Liberals may feel energized by a surge in political activism, and a unified stance against a president they see as irresponsible and even dangerous. But that momentum is provoking an equal and opposite reaction on the right. In recent interviews, conservative voters said they felt assaulted by what they said was a kind of moral Bolshevism — the belief that the liberal vision for the country was the only right one. - Sabrina Tavernise, NYTI suppose one can call Bolshevism a belief in the absolute supremacy of liberalism - particularly if we imagine that Bolsheviks believe in capitalism, individualism, Enlightenment theories of public reason and rational deliberation, and that they reject Marxism, communism, superstructural theories of discursive determination, and so on. But why not just call these liberals what they are: alt-centrists?
It should be clear what's going on here. Tavernise wants to raise the possibility that the activists in question may be narrow-minded, bellicose, and dogmatic; but our ideological orthodoxy insists that No True Liberal can be any of these things. It's simply an unspeakable proposition in our political discourse that a Centrist could actually be this reactionary, so intellectually rigid, so epistemically blinkered, and so intolerant.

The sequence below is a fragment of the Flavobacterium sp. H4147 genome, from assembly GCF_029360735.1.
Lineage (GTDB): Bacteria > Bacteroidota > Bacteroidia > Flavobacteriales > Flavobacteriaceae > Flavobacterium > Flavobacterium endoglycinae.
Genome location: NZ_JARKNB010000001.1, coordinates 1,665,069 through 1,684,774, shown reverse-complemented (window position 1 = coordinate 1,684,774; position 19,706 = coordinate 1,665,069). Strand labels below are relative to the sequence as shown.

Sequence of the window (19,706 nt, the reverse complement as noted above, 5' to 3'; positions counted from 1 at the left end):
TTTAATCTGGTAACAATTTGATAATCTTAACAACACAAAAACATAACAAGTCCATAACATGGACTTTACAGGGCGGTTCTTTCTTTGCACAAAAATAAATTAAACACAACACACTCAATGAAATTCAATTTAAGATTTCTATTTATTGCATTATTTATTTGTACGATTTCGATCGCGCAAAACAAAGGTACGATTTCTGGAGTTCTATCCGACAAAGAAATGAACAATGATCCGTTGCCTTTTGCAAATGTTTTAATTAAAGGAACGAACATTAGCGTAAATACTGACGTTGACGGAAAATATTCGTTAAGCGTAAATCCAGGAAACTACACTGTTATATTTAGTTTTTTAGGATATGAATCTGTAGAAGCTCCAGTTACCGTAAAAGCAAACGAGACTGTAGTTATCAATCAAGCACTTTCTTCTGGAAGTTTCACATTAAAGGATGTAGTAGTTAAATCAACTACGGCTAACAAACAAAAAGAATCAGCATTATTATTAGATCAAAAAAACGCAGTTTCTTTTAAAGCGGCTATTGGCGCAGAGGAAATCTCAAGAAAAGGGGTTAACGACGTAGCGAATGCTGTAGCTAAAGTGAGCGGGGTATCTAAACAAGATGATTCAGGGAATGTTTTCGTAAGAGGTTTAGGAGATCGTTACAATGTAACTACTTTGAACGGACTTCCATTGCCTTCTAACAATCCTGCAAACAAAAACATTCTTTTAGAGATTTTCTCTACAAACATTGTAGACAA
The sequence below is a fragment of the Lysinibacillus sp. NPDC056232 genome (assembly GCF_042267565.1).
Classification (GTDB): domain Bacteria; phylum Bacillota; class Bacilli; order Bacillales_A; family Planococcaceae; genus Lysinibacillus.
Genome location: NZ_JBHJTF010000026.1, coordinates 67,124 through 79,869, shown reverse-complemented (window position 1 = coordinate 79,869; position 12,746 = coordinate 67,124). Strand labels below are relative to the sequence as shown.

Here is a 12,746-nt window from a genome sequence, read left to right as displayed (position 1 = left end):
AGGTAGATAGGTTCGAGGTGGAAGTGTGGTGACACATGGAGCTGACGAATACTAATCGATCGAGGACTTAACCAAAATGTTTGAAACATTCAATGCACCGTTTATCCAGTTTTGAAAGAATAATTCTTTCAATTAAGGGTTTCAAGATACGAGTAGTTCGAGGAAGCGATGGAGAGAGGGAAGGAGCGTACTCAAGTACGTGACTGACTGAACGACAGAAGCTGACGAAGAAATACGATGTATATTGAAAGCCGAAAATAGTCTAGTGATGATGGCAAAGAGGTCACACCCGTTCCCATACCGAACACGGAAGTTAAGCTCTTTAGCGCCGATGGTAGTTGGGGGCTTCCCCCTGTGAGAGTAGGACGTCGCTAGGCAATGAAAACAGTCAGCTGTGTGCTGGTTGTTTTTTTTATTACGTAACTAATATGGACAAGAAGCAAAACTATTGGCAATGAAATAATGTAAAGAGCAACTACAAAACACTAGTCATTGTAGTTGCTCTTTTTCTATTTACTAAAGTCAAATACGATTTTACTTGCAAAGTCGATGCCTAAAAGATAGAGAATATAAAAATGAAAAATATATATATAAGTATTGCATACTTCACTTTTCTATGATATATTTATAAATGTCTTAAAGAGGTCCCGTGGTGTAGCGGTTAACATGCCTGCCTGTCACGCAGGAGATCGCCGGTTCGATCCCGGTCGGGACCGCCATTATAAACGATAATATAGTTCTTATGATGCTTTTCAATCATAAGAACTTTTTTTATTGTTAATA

So to get around this, Tavernise floats the bizarre theory that these liberals are actually Bolsheviks instead. Not only does this move let her erase the alt-center entirely - it also lets her turn what might have been read as a critique of liberals into a critique of Marxists.
None of this, of course, is at all unusual: our entire political discourse is structured around villifying the critics of Centrist neoliberalism as radical and dogmatic, all while denying that such labels could ever apply to neoliberal Centrists. Still, this is an unusually brazen illustration of how it often happens - and the non-sequitur indulgence in anticommunism suggests quite explicitly what lies at the heart of alt-Centrist rhetoric.